The nostalgia is strong with this one, as Abrams keeps the callbacks coming so that we know we're in familiar territory, even if most of the characters are all new to us.  We have a reluctant but noble good guys, a bad guy with a black mask and deep voice, a super-cute droid that contains a secret message, a landspeeder soaring across the sand, a hopping cantina full of a wide variety of alien species, colorful light saber battles, X-wing vs. TIE fighter dogfights, a diminutive sage and ancient guru, master and apprentice training, hereditary passing on of The Force to the next generation, dark and fascist images employed by its villains, frequent bits of John Williams' original-trilogy score, and a planet-destroying space station that closely resembles the Death Star (with a similar flaw in engineering that could take it out -- yes, for the third time; I guess it's true that those who haven't learned from history are doomed to repeat it), only bigger and more powerful.  Also returning is the screenwriting talent of Lawrence Kasdan, who co-scripted both The Empire Strikes Back and Return of the Jedi -- who else but George Lucas knows these characters as well?

To be fair, there are some new wrinkles: there is more diversity among races and sexes of the human-types than we saw in the original Star Wars trilogy.  We also have excellent casting of the characters we're going to follow in this new generation, with Daisy Ridley perfect as the scrappy main heroine, John Boyega charismatic and fun as the renegade stormtrooper-who-couldn't, and a juicier role for Adam Driver (This is Where I Leave You) as one of the main villains who similarly is wrestling with his own battles of light vs. darkness.   Everything is spot-on, though one might quibble at some of the more obvious CG characters, but they are a good deal better than those cartoonish creatures found in the prequels.  However, this is a universe of characters we want to visit and re-visit, and want to know more about, which is the true test of whether a story of fantasy is a success.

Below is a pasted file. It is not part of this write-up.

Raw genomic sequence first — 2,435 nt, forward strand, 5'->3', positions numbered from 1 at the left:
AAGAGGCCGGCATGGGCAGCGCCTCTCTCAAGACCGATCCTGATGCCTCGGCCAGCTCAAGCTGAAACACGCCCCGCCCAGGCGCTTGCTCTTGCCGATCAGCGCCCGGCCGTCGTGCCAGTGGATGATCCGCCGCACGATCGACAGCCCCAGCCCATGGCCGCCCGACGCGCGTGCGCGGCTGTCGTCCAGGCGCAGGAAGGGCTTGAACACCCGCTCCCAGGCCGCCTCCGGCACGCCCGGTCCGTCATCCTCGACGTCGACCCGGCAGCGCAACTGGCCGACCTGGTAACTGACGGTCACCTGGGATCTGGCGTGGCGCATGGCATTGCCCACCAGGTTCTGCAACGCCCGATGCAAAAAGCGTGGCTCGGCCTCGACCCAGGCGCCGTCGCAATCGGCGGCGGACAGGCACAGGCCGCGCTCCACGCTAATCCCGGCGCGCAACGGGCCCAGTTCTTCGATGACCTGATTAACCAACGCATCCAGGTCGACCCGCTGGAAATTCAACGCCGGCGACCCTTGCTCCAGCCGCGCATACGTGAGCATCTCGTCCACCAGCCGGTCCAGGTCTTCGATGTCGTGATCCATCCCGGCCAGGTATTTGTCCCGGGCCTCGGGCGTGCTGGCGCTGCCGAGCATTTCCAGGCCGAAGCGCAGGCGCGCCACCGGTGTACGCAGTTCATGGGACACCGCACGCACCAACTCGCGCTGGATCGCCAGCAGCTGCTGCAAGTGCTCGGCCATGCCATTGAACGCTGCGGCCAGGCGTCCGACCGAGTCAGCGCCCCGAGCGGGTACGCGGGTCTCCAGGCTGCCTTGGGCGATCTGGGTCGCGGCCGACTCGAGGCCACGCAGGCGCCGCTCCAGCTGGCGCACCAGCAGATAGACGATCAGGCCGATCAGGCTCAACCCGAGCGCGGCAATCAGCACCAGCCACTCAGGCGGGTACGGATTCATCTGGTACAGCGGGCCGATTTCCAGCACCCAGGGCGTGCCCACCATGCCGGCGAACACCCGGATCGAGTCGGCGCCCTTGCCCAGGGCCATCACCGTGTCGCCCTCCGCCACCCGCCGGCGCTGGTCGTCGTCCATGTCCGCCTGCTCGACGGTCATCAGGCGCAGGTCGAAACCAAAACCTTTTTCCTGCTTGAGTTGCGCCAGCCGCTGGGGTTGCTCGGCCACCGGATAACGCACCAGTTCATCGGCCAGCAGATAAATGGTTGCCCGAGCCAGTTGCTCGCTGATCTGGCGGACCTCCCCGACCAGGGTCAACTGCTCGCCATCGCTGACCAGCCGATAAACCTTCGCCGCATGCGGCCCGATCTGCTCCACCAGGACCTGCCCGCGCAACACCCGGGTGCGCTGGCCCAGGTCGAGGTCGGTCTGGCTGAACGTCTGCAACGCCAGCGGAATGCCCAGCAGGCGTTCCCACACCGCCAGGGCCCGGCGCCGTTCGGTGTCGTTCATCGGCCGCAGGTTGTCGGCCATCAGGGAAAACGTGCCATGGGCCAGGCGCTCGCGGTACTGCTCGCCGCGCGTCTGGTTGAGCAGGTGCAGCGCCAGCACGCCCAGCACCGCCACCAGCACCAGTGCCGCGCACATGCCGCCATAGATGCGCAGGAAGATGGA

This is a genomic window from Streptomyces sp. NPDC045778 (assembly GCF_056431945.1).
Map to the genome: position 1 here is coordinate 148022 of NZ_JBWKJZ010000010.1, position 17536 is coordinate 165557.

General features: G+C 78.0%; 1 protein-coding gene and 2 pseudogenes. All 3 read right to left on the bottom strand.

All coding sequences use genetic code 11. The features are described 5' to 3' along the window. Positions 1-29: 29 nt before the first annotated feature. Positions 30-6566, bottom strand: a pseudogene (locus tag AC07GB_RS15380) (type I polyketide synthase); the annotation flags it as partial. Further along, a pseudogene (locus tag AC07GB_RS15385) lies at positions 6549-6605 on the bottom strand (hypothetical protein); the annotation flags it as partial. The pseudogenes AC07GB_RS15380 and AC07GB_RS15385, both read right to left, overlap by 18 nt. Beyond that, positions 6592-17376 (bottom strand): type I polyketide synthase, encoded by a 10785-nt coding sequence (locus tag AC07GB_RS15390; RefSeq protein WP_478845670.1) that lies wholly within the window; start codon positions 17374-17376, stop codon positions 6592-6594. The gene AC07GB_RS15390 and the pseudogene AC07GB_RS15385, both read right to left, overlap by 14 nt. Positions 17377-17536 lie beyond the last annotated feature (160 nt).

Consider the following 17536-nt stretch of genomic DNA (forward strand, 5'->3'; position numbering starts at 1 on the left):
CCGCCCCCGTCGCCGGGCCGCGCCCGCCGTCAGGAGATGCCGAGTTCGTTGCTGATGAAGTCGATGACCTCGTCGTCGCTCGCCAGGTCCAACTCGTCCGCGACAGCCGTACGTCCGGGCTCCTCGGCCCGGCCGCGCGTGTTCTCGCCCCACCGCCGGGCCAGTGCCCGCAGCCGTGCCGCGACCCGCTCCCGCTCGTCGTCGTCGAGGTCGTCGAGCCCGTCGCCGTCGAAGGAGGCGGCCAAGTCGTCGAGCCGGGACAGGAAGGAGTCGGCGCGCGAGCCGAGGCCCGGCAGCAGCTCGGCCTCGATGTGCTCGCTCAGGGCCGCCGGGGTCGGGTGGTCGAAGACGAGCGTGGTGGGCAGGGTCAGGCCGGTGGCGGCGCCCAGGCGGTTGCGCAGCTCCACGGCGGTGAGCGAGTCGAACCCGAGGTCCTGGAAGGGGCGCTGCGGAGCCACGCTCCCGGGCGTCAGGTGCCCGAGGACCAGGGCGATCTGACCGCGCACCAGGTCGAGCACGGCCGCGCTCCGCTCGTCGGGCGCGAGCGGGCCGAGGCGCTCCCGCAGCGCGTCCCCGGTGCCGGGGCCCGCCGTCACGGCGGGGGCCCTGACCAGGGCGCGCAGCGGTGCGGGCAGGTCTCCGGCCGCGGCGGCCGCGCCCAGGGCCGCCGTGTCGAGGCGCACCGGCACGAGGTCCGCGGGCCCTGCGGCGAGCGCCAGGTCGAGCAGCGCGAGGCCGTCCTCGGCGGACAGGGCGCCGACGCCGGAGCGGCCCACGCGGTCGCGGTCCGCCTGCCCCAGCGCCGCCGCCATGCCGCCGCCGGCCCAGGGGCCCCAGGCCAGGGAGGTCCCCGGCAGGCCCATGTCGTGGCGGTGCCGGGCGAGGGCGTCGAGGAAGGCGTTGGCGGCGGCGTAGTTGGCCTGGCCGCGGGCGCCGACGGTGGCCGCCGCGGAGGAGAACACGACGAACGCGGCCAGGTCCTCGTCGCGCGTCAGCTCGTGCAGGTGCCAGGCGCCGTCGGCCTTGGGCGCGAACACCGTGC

Star Wars: The Force Awakens succeeds in that it manages to bring forward the story from the original trilogy, with the core players to give it the credibility it needs, enjoyable enough to invest us into the story, and doesn't make any major missteps that would turn away fans the way that the prequels eventually did after the initial high wore off.  While not mind-blowing in the way Episodes IV-VI were for their eras,  Abrams does deliver a solid effort here, with enjoyable actors, good characters to root for or against, solid action pieces, gorgeous design work, and enough intrigue to want to see more.  Abrams isn't trying to blaze a new trail so much as build a solid bridge between the old and the new, and while it's not going to revolutionize the industry the way George Lucas did in the late 1970s, it does preserve the main ingredients necessary, while adding a few new, interesting spices to keep things from seeming blasť right out of the gate.

The first film in the original trilogy garnered the subtitle, A New Hope, and now with the first in the next phase of trilogies, we have a new reason to be hopeful about the future.  Perhaps it is too familiar to seem new, but you can't say, "familiar", without, "family", and that's what The Force Awakens is like going home to.  And now that it's a resurrected franchise with spin-offs in the works; now that The Force has re-awakened, it will be with us -- always.

Qwipster's rating:

©2015 Vince Leo